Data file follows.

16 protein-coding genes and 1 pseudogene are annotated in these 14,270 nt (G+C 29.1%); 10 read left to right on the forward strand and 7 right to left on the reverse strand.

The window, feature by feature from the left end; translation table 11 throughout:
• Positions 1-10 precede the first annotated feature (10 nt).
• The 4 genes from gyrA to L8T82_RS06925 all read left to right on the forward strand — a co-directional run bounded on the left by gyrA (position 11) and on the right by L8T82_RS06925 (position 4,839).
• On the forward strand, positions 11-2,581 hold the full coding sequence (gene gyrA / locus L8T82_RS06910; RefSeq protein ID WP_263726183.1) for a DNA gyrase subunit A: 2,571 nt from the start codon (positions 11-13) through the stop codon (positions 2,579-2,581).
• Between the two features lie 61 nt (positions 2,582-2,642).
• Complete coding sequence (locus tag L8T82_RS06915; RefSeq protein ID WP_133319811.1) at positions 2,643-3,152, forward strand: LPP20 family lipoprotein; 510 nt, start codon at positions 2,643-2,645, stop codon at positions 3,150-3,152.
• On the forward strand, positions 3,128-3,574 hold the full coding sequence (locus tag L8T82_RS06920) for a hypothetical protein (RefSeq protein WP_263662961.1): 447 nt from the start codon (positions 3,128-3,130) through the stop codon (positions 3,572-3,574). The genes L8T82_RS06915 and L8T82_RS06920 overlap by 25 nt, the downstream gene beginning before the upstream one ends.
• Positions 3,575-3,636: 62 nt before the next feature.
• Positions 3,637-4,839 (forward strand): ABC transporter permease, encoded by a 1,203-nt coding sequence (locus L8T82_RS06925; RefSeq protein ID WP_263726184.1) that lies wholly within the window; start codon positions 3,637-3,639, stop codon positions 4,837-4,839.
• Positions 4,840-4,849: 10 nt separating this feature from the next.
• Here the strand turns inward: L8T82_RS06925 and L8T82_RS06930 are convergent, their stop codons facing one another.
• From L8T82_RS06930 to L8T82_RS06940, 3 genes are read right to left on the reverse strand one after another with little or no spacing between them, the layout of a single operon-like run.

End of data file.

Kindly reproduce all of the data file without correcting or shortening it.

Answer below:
16 protein-coding genes and 1 pseudogene are annotated in these 14,270 nt (G+C 29.1%); 10 read left to right on the forward strand and 7 right to left on the reverse strand.

The window, feature by feature from the left end; translation table 11 throughout:
• Positions 1-10 precede the first annotated feature (10 nt).
• The 4 genes from gyrA to L8T82_RS06925 all read left to right on the forward strand — a co-directional run bounded on the left by gyrA (position 11) and on the right by L8T82_RS06925 (position 4,839).
• On the forward strand, positions 11-2,581 hold the full coding sequence (gene gyrA / locus L8T82_RS06910; RefSeq protein ID WP_263726183.1) for a DNA gyrase subunit A: 2,571 nt from the start codon (positions 11-13) through the stop codon (positions 2,579-2,581).
• Between the two features lie 61 nt (positions 2,582-2,642).
• Complete coding sequence (locus tag L8T82_RS06915; RefSeq protein ID WP_133319811.1) at positions 2,643-3,152, forward strand: LPP20 family lipoprotein; 510 nt, start codon at positions 2,643-2,645, stop codon at positions 3,150-3,152.
• On the forward strand, positions 3,128-3,574 hold the full coding sequence (locus tag L8T82_RS06920) for a hypothetical protein (RefSeq protein WP_263662961.1): 447 nt from the start codon (positions 3,128-3,130) through the stop codon (positions 3,572-3,574). The genes L8T82_RS06915 and L8T82_RS06920 overlap by 25 nt, the downstream gene beginning before the upstream one ends.
• Positions 3,575-3,636: 62 nt before the next feature.
• Positions 3,637-4,839 (forward strand): ABC transporter permease, encoded by a 1,203-nt coding sequence (locus L8T82_RS06925; RefSeq protein ID WP_263726184.1) that lies wholly within the window; start codon positions 3,637-3,639, stop codon positions 4,837-4,839.
• Positions 4,840-4,849: 10 nt separating this feature from the next.
• Here the strand turns inward: L8T82_RS06925 and L8T82_RS06930 are convergent, their stop codons facing one another.
• From L8T82_RS06930 to L8T82_RS06940, 3 genes are read right to left on the reverse strand one after another with little or no spacing between them, the layout of a single operon-like run.